Under the revisions, conscientious objectors could refuse to provide treatments to which they objected on religious grounds, as long as the refusal is a blanket ban.
Speaking at a press conference, Attorney-General Christian Porter said the revised bill means it would be acceptable for a GP to, for example, refuse to ‘engage in hormone therapies’ for transgender patients broadly, but not for an individual patient only.
The revisions are intended to rule out discrimination, Mr Porter said. . . [Full text]
Sydney Morning Herald
A pharmacist could refuse to dispense contraception and a doctor could refuse to provide fertility treatment under the government’s proposed new religious discrimination laws, provided they declined to provide that particular service to all patients.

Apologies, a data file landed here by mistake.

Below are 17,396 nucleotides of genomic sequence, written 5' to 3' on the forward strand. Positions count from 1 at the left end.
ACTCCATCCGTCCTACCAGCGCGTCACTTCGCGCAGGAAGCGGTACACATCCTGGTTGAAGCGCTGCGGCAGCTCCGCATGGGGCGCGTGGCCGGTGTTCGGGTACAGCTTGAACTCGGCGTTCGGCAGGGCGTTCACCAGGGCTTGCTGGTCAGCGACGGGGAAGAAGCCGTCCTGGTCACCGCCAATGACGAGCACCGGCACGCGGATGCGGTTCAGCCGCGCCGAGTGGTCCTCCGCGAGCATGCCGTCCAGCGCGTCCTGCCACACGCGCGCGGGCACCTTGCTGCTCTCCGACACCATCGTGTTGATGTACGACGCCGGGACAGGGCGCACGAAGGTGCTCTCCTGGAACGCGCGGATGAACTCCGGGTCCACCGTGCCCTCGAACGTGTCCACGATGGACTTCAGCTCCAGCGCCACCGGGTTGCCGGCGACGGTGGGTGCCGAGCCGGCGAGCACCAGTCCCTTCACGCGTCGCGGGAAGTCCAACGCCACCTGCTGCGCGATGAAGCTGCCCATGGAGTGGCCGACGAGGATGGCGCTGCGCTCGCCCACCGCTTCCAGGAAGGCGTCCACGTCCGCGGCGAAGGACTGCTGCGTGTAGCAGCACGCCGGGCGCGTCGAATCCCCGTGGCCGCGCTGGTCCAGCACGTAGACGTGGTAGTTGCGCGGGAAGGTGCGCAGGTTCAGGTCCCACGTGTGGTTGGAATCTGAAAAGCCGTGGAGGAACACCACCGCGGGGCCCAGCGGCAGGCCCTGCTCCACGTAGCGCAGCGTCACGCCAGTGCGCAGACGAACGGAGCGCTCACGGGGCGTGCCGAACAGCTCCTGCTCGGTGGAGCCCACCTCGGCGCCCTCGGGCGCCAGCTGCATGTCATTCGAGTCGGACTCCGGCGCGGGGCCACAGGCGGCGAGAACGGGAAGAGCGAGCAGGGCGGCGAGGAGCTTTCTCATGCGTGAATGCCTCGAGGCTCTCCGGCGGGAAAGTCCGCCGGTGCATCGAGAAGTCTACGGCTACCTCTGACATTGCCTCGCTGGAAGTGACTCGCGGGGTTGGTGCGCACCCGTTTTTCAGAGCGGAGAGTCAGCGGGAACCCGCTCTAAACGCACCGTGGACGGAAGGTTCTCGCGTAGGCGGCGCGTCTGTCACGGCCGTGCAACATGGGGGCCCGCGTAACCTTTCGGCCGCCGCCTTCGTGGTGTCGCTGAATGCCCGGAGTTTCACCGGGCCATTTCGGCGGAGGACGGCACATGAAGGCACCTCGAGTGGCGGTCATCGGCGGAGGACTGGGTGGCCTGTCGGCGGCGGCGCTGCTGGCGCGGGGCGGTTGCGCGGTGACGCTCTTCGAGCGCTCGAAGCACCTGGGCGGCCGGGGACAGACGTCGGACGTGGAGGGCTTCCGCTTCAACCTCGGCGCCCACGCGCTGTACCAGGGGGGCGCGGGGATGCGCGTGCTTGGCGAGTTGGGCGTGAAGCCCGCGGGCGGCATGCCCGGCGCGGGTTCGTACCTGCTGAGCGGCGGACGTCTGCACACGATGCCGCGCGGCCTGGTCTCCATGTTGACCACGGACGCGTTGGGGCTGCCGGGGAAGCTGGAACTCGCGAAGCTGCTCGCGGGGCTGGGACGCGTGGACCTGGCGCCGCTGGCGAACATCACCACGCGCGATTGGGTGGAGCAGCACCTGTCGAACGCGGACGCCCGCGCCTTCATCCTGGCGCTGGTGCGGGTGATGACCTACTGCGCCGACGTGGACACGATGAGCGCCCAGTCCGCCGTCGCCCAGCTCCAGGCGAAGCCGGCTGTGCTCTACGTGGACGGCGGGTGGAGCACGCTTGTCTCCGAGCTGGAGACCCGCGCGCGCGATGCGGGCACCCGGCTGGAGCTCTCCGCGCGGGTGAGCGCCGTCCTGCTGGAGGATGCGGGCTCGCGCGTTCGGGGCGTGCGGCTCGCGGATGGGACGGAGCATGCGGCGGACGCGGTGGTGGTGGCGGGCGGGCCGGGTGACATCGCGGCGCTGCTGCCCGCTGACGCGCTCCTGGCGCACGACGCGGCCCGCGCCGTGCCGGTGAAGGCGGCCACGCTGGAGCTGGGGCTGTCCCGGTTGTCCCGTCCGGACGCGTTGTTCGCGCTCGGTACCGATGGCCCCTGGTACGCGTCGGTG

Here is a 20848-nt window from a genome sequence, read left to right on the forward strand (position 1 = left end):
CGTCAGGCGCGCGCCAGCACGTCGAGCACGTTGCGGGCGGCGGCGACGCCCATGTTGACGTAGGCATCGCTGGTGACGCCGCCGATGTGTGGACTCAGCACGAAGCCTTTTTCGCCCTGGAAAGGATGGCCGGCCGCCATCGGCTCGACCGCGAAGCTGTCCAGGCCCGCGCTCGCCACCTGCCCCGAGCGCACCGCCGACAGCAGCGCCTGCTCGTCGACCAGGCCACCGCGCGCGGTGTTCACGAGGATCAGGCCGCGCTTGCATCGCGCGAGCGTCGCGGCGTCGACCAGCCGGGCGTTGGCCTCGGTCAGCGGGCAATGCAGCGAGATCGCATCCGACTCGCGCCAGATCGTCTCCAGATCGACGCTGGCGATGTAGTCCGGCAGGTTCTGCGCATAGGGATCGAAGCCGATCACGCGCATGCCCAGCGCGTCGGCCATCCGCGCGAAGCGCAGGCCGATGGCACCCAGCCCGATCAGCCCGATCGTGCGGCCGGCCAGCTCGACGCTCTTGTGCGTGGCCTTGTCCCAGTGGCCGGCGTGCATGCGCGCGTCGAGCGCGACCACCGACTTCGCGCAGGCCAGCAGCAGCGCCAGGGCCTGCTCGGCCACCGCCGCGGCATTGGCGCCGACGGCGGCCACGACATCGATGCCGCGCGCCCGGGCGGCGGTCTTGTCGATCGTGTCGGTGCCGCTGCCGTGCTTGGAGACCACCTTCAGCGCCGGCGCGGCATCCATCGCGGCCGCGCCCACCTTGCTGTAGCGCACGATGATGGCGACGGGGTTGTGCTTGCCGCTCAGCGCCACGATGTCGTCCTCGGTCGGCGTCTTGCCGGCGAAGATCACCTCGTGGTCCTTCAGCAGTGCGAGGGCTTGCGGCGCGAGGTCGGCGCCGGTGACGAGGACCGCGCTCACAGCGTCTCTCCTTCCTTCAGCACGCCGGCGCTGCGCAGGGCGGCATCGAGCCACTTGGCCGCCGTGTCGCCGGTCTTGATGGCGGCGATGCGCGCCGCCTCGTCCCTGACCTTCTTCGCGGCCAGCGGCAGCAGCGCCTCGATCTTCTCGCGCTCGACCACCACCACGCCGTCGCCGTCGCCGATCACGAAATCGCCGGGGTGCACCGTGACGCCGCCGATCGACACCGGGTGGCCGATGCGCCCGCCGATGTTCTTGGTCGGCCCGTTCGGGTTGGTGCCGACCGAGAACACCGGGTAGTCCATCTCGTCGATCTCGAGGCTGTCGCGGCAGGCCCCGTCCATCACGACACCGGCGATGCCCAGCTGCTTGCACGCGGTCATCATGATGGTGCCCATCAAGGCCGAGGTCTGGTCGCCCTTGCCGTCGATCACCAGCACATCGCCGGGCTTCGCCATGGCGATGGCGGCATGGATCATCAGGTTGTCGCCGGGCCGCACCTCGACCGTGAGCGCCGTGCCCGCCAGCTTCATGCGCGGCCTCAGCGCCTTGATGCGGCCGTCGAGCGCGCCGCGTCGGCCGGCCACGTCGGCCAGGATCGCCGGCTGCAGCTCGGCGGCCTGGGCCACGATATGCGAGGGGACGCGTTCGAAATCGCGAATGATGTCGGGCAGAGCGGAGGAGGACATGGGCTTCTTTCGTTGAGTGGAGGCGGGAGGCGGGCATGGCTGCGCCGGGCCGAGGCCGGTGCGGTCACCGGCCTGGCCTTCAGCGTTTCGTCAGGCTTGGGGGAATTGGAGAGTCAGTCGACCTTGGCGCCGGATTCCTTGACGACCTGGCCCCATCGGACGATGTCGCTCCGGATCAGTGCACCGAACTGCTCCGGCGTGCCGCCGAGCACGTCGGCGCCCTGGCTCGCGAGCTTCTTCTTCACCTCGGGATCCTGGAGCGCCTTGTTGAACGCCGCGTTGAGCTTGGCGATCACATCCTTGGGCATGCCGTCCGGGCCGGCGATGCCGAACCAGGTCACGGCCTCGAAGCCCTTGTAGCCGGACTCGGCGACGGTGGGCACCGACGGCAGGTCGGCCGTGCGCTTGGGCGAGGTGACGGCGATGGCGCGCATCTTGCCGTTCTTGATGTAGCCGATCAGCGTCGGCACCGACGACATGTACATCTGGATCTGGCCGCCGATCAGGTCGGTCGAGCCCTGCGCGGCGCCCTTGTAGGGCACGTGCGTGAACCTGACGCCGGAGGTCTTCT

Attorney-General Christian Porter said the second draft of the religious discrimination bill, released on Tuesday, would allow doctors, nurses, midwives, pharmacists and psychologists to conscientiously object as long as it was “to a procedure, not a person”. . . [Full text]